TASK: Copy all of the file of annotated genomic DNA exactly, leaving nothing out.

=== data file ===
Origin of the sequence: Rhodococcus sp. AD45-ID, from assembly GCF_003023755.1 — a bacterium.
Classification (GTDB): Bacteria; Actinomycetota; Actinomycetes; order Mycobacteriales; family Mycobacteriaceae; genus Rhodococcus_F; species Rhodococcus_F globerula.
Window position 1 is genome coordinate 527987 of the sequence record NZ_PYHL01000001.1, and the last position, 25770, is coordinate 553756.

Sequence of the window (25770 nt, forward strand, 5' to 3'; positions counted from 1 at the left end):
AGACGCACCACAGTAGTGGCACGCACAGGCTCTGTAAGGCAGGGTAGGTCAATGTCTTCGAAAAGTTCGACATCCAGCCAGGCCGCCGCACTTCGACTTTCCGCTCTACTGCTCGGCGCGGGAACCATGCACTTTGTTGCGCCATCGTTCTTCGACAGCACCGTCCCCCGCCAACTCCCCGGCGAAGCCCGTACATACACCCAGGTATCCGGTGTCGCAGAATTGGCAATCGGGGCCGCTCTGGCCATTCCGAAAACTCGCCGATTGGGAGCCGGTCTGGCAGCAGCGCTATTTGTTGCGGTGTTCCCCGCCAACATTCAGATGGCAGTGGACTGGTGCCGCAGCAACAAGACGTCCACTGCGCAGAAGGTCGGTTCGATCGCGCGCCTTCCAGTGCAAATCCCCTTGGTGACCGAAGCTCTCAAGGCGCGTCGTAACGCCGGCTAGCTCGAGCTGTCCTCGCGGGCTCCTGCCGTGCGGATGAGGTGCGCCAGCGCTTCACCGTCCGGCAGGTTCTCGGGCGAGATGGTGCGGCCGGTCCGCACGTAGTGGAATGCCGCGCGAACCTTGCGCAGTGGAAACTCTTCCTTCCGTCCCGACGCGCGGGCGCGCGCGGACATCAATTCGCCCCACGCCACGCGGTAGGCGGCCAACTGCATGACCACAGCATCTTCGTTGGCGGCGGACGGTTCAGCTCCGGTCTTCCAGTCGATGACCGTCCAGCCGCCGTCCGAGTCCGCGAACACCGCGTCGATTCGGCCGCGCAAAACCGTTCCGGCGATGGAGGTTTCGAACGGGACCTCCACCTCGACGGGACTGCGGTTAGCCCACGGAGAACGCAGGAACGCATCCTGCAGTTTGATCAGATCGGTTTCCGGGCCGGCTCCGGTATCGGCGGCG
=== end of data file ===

Origin of the sequence: Rhodococcus sp. AD45-ID, from assembly GCF_003023755.1 — a bacterium.
Classification (GTDB): Bacteria; Actinomycetota; Actinomycetes; order Mycobacteriales; family Mycobacteriaceae; genus Rhodococcus_F; species Rhodococcus_F globerula.
Window position 1 is genome coordinate 527987 of the sequence record NZ_PYHL01000001.1, and the last position, 25770, is coordinate 553756.

Sequence of the window (25770 nt, forward strand, 5' to 3'; positions counted from 1 at the left end):
AGACGCACCACAGTAGTGGCACGCACAGGCTCTGTAAGGCAGGGTAGGTCAATGTCTTCGAAAAGTTCGACATCCAGCCAGGCCGCCGCACTTCGACTTTCCGCTCTACTGCTCGGCGCGGGAACCATGCACTTTGTTGCGCCATCGTTCTTCGACAGCACCGTCCCCCGCCAACTCCCCGGCGAAGCCCGTACATACACCCAGGTATCCGGTGTCGCAGAATTGGCAATCGGGGCCGCTCTGGCCATTCCGAAAACTCGCCGATTGGGAGCCGGTCTGGCAGCAGCGCTATTTGTTGCGGTGTTCCCCGCCAACATTCAGATGGCAGTGGACTGGTGCCGCAGCAACAAGACGTCCACTGCGCAGAAGGTCGGTTCGATCGCGCGCCTTCCAGTGCAAATCCCCTTGGTGACCGAAGCTCTCAAGGCGCGTCGTAACGCCGGCTAGCTCGAGCTGTCCTCGCGGGCTCCTGCCGTGCGGATGAGGTGCGCCAGCGCTTCACCGTCCGGCAGGTTCTCGGGCGAGATGGTGCGGCCGGTCCGCACGTAGTGGAATGCCGCGCGAACCTTGCGCAGTGGAAACTCTTCCTTCCGTCCCGACGCGCGGGCGCGCGCGGACATCAATTCGCCCCACGCCACGCGGTAGGCGGCCAACTGCATGACCACAGCATCTTCGTTGGCGGCGGACGGTTCAGCTCCGGTCTTCCAGTCGATGACCGTCCAGCCGCCGTCCGAGTCCGCGAACACCGCGTCGATTCGGCCGCGCAAAACCGTTCCGGCGATGGAGGTTTCGAACGGGACCTCCACCTCGACGGGACTGCGGTTAGCCCACGGAGAACGCAGGAACGCATCCTGCAGTTTGATCAGATCGGTTTCCGGGCCGGCTCCGGTATCGGCGGCG